Welcome to March, and the seemingly inexorable march into the world of Theodore Geisel. Read Across America has become synonymous in many places with the works of Dr. Seuss. If you’ve ever had a child in a local school you know that Dr. Seuss is on the menu annually. Gradually it’s beginning to drip into the public consciousness that there are far better choices. Far too slowly if you ask me.
Here’s a piece I wrote for Columbia Patch in 2013. I suppose this qualifies as my very first Benign Unpopular Opinion.
Cat in the Hat? No, Thanks!
I hate Dr. Seuss. No, I don't. I dislike the work of Dr. Seuss. I hate the Cat in the Hat. It is easy to get confused since Dr. Seuss' birthday, Read across America Day, and the Cat in the Hat character have been fused into one giant educommercial-edutainment complex.
I taught Preschool, I taught Kindergarten, I have two children, and I hate the Cat in the Hat. I hated it when I was little, and I still do.
Let's look at it from a child's point of view: a smiling stranger gets into your house, takes complete control and you are helpless. Powerless. And you are supposed to like it. Although it doesn't really matter if you do or not.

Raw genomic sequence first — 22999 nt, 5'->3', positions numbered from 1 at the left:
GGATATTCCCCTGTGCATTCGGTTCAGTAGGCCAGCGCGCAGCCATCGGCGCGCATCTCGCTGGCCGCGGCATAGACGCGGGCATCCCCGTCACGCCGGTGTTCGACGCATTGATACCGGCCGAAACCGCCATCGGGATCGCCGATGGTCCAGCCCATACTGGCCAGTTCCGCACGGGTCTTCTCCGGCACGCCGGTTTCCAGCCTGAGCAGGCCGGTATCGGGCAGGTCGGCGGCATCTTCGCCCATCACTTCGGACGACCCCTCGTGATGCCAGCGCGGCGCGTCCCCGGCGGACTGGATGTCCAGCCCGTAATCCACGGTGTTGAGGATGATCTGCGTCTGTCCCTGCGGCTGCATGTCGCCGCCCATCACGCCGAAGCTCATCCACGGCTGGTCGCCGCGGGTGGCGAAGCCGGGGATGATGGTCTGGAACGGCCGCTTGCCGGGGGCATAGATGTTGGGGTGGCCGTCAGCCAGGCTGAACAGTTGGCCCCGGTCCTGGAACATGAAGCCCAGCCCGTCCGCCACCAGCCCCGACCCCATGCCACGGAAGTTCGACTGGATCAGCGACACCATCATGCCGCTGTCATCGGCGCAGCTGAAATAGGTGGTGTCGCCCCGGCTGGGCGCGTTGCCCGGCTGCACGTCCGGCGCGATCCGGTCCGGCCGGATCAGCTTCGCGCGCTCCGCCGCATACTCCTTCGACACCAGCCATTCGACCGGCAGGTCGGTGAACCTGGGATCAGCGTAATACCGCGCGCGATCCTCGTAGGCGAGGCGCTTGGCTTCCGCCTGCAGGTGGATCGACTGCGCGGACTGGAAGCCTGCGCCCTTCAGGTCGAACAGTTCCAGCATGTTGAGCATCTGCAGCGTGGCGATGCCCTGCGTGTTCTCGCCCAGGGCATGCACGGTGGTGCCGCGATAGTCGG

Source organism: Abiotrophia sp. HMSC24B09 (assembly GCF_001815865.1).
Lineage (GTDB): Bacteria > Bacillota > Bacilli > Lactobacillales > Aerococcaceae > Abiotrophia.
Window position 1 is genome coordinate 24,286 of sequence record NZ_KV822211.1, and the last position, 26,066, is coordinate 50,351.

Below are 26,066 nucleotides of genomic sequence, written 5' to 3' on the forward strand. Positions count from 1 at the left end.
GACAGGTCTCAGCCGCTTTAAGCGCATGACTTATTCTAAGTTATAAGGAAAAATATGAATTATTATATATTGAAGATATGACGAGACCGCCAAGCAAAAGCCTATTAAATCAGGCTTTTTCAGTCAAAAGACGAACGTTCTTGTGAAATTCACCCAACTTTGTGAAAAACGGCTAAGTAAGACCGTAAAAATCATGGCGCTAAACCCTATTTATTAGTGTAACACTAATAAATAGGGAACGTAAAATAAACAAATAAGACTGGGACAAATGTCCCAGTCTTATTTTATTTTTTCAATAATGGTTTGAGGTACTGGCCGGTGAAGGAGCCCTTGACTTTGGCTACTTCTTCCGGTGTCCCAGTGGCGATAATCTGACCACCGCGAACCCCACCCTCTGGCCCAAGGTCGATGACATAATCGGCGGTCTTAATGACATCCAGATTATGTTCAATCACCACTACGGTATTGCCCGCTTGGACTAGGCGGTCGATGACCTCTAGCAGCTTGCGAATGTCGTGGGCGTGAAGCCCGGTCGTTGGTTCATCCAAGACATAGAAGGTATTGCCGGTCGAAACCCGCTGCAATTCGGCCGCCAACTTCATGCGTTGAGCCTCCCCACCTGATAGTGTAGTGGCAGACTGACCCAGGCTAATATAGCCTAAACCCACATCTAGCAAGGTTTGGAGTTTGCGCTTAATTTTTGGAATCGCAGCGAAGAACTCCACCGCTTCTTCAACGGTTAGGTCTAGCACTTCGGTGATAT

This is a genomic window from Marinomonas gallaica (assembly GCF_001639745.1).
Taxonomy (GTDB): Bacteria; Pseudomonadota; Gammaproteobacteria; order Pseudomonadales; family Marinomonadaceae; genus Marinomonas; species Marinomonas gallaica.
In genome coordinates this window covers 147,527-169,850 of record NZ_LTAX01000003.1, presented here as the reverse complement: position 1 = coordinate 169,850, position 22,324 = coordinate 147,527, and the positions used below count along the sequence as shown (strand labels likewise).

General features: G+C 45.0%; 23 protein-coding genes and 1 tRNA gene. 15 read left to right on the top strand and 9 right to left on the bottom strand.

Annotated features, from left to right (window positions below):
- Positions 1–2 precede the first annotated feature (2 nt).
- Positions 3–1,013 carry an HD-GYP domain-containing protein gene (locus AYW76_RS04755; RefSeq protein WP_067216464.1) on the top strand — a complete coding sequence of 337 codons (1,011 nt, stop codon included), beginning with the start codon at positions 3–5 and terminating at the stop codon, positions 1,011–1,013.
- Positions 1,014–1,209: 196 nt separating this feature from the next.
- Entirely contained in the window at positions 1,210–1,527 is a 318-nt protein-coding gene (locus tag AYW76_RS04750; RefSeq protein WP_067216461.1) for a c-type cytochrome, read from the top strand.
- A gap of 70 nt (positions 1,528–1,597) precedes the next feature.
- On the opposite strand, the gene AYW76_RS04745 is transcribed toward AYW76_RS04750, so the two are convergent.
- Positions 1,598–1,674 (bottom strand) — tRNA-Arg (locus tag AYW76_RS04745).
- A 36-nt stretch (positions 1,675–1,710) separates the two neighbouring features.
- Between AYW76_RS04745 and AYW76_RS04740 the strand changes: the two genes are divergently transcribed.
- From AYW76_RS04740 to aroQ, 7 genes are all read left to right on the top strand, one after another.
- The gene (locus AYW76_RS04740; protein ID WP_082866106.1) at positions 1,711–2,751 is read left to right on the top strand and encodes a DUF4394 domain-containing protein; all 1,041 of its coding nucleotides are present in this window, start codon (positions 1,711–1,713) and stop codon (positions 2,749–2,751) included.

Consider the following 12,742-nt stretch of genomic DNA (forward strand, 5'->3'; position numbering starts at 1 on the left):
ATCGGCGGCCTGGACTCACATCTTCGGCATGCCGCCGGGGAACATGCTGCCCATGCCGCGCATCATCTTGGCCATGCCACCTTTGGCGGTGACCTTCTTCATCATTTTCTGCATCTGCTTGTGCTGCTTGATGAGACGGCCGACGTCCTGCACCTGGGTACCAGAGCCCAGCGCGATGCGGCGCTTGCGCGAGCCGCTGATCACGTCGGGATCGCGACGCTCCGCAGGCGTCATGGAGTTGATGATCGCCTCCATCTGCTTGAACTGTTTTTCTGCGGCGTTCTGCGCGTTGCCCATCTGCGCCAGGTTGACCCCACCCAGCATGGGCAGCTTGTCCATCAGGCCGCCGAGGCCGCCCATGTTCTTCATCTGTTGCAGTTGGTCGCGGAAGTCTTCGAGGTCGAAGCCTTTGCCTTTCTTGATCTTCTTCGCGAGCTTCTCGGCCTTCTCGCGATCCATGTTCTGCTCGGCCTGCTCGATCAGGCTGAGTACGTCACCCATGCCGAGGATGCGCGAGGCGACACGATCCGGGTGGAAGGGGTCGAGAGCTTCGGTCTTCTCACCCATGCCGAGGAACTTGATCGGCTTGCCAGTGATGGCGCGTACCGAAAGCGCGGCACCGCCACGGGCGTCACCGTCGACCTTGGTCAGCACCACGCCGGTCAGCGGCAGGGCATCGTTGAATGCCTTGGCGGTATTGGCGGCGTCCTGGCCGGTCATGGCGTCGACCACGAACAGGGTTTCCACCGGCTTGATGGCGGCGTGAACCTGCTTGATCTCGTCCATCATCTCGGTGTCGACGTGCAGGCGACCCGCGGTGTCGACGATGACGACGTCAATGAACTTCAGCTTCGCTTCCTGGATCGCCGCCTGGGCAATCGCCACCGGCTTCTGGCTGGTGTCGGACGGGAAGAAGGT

Great fun, right?
And, from an adult's point of view: two parents leave their children unsupervised for an indefinite amount of time. The children allow a stranger to come in the house, who smilingly, charmingly, takes complete control. In the process he very nearly kills the only character who passes for parental stability--the fish. In fact, the fish really stands for the voice of their Better Judgement, doesn't he?
And then it builds to a chaotic frenzy where it's all about getting everything cleaned up before the parents come home--you don't want to tell your parents, do you children? Really, they'd never believe you...
Am I the only one who sees child abuse written all over this?
Horton Hears A Who is a vivid and painful account of torment, mockery, bullying. Of hearing and believing an inner truth but being disbelieved. Horton is good, kind, helpful. And helpless. As a child I cried when the tiny Who folk cried out, "We are here! We are here!" I still do.
The happy ending in no way makes up for the abuse, to my mind.
Now, it is true that I was very shy as a child, and that I was seeking a safe, comforting world view. The illustrations of Eloise Wilkin in My Little Golden Books were restful to me. The Doctor Seuss books always felt ugly and threatening. The additional insult was that everyone said that children just *loved* them.
Theodore Geisel had a great facility for word play. He was given the task of writing vocabulary-controlled readers. He did what he did very well. But let us not confuse that with a deep love for or compassionate understanding of children. Let us not make of his work our only blueprint for a religion of childhood reading.
If you like Dr. Seuss, if his stories ring true
If the Cat in the Hat makes you laugh til you're blue
Then I'm glad that you like it. Insult you? I won't.
Just don't make me read it or like it,